As Fox News reported, reporters covering the campaign rejected Clinton spokesman Brian Fallon’s assertion on CNN that she often "comes out after an event has concluded" and "she'll literally stand there for 15, 20 minutes and answer questions from her traveling press corps."
Washington Post media reporter Callum Borchers called Fallon’s comments "not true."
"Talking to reporters in a scrum isn't particularly conducive to live television -- and the comparison here is to Trump's regularly scheduled news conferences, which cable channels often air live -- but at least Clinton would be submitting herself to a similar level of questioning," Borchers wrote. (A "scrum" is essentially the same thing as a "gaggle.")
Borchers cited calculations by Liz Kreutz of ABC News, who counted "only nine" such availabilities, "none lasting as long as Fallon claimed. In fact, the total duration of all nine was less than 50 minutes, a length that Trump has eclipsed at one single news conference."
For the Compton event, Kreutz reported that it lasted "about eight minutes -- still well shy of the 15-20 that Fallon said was customary," Borchers reported.
The Ashland press availability
The Clinton campaign also pointed to a joint exchange between Clinton and her running mate, Tim Kaine, and the media on July 31 in Ashland, Ohio. Here’s the transcript.
Reporters got to ask a small number of questions of the running mates, mainly focusing on Trump’s controversial comments about the parents of a fallen soldier, Capt. Humayun Khan, and whether the four fall debates would go off as planned. The opening segment of the exchange is dominated by discussion of the milkshakes they were ordering.
We didn’t find any examples of journalists at the time calling this a "press conference."
The NABJ-NAHJ conference
Finally, on Aug. 5, Clinton gave a speech to a joint convention of African-American and Hispanic journalists and followed up with a question-and-answer session. Here is the full transcript.
The Clinton campaign pointed to a remark by the NABJ's president, Sarah Glover, who called the event the "largest press conference with any presidential candidate before a room filled with journalists of color" when introducing Clinton. NAHJ president Mekahlo Medina also called it a "press event" to the Huffington Post. In addition, this was the longest of these events, at roughly 30 minutes.
Kristen Welker of NBC and and Lori Montenegro of Telemundo, the moderators, represented the two journalism organizations; they asked multi-part questions. Three other reporters -- Yamiche Alcindor of the New York Times, Ed O’Keefe of the Washington Post and Kevin Merida of ESPN -- asked a question each. They had been pre-selected by the moderators because they had participated in a preliminary panel.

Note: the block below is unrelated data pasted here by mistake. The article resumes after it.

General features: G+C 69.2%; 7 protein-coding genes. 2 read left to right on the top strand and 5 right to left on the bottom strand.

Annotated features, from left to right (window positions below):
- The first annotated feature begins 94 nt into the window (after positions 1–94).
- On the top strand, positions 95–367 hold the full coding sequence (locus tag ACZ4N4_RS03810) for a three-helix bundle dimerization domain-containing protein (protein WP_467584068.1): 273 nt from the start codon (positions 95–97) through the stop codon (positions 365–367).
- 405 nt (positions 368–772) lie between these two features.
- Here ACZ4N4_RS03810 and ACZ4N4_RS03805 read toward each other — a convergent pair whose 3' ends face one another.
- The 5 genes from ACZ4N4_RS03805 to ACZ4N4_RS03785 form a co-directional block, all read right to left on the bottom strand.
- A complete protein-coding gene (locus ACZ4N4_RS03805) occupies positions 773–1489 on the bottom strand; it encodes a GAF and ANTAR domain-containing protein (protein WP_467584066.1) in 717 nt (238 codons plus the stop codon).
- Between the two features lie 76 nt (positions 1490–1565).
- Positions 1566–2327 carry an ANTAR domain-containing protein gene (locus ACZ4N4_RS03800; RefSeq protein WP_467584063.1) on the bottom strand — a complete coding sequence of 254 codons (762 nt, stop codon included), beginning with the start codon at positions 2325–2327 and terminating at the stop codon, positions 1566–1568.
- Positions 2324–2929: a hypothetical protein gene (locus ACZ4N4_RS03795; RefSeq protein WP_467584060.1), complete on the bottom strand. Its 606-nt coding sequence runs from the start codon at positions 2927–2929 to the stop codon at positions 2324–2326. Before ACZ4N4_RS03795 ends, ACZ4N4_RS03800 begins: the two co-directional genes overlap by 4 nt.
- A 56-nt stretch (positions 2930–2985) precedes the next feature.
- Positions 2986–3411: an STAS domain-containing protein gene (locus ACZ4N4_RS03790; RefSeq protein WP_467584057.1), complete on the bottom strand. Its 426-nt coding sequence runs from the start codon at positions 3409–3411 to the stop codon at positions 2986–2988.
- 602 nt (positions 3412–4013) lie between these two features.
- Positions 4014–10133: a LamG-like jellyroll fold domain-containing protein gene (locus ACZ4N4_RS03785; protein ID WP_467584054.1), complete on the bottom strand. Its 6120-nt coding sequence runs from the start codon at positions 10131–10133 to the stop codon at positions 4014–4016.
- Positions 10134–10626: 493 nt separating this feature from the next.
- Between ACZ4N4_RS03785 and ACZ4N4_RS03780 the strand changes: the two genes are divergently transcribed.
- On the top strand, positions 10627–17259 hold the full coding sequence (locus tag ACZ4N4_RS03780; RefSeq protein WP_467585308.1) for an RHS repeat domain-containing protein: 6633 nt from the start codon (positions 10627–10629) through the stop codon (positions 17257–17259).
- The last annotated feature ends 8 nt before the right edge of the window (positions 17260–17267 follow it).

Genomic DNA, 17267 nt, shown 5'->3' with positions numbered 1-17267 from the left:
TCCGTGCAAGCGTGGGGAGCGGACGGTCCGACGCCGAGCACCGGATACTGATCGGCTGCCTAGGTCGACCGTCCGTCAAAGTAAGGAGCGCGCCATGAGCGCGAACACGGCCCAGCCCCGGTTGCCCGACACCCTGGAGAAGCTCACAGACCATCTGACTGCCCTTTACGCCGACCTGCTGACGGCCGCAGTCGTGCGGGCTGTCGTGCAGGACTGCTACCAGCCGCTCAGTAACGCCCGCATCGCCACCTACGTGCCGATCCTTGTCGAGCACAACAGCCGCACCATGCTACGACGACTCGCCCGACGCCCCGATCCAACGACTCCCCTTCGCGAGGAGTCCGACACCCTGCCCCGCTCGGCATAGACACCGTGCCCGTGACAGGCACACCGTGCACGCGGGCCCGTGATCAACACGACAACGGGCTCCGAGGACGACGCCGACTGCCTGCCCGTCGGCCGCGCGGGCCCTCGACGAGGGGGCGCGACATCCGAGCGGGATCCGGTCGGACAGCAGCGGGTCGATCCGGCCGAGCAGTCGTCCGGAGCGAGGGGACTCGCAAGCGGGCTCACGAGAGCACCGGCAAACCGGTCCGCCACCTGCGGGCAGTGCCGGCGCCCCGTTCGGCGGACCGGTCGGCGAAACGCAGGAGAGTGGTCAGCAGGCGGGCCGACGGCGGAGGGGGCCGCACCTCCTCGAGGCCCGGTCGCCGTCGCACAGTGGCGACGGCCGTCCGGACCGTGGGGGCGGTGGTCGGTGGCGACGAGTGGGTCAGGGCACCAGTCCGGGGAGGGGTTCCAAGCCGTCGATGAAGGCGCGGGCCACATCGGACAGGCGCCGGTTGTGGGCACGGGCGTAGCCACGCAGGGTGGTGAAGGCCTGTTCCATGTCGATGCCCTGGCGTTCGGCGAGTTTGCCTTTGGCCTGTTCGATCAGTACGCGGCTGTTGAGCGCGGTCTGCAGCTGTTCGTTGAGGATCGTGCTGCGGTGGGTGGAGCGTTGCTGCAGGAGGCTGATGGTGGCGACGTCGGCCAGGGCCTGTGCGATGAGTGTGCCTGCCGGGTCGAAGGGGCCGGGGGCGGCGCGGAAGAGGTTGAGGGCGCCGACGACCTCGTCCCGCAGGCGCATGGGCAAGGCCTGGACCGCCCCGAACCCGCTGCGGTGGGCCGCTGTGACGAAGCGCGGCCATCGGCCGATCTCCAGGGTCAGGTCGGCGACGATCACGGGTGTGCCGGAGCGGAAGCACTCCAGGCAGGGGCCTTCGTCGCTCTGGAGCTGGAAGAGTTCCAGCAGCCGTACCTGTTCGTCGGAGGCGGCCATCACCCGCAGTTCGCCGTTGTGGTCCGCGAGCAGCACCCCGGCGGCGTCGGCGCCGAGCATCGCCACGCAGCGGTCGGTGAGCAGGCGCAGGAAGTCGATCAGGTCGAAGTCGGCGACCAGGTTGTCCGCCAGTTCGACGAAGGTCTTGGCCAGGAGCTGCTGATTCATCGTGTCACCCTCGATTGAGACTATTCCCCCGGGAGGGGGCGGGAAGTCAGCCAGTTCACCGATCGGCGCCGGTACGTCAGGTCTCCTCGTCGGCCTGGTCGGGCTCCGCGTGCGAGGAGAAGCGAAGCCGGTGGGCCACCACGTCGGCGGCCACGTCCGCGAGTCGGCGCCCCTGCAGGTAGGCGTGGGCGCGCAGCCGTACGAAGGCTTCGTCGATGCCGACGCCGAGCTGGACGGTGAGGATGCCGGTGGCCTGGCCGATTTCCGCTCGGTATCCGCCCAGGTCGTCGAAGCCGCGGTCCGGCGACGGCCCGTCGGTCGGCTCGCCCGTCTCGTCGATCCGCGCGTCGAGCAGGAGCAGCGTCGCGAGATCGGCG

However, the fact that the moderators chose the questioners from a limited pool of convention participants (and were convention participants themselves) cast doubt for many in the press corps on whether this fit the full definition of a press conference. Politico’s Jennifer Epstein, the Associated Press’ Lisa Lerer, CNN’s Merica, and the Post’s Chris Cillizza and Abby Phillip were among those making that argument on Twitter.
After months of complaints from the traveling press corps that they were not getting a press conference in which they would all have an equal opportunity to ask a question, many were not satisfied that this setup met their demands.
Other arguments from the Clinton camp
Beyond pointing to these four examples, Clinton campaign officials have noted that Clinton has made herself available for many interviews.
For instance, on MSNBC’s Morning Joe, campaign manager Robby Mook said, "She's done over 300 interviews this year, and she takes questions in a variety of formats."
When NPR looked at the campaign’s documentation on Aug. 25, they confirmed that Clinton had indeed done 350 interviews this year. The analysis also counted nine town-hall sessions from Jan. 1 to July 31, though these question-and-answer sessions were geared more towards members of the public than the media.
However, the analysis noted that about one-fifth of the "interviews" were conducted by supporters, rather than journalists, or were done in settings not typically considered journalistic. In addition, NPR reported, "a spot-check of interviews found most hovered between about three and eight minutes in duration, enough time to be seen on television screens and heard on the air, but short enough time to limit how deeply an interviewer could drill down."
"Clinton spokesman Nick Merrill, who provided the database to NPR, did not take issue with the network's conclusions when they were shared with him," NPR reported.
Cillizza, writing in the Post, found even a large number of interviews insufficient.
"Sitdown, one-on-one interviews aren't the same thing as a free-wheeling press conference," he wrote. "There are lots and lots of ground rules that govern sit-downs — most notably a typically strict time limit that makes pursuing any particular line of questioning in any real depth almost impossible. And then there is the fact that an interview with, say, Jimmy Kimmel, isn't the same thing as a press conference with reporters from the Washington Post, New York Times and the TV networks. Kimmel is a comedian, not a reporter."
Trump’s email said, "It has been 269 days since Clinton has held a press conference."
Only one event in the past 269 days -- Clinton’s appearance before the minority journalists’ convention -- could reasonably be considered a press conference, and there are good arguments for why it isn’t. The questioners were limited to a small pool of convention participants, leaving most of the Clinton campaign press corps -- the dozens of journalists who know the campaign the best and who had complained the most about lack of access -- without an equal shot at asking a question.
The statement is accurate but needs clarification, so we rate it Mostly True.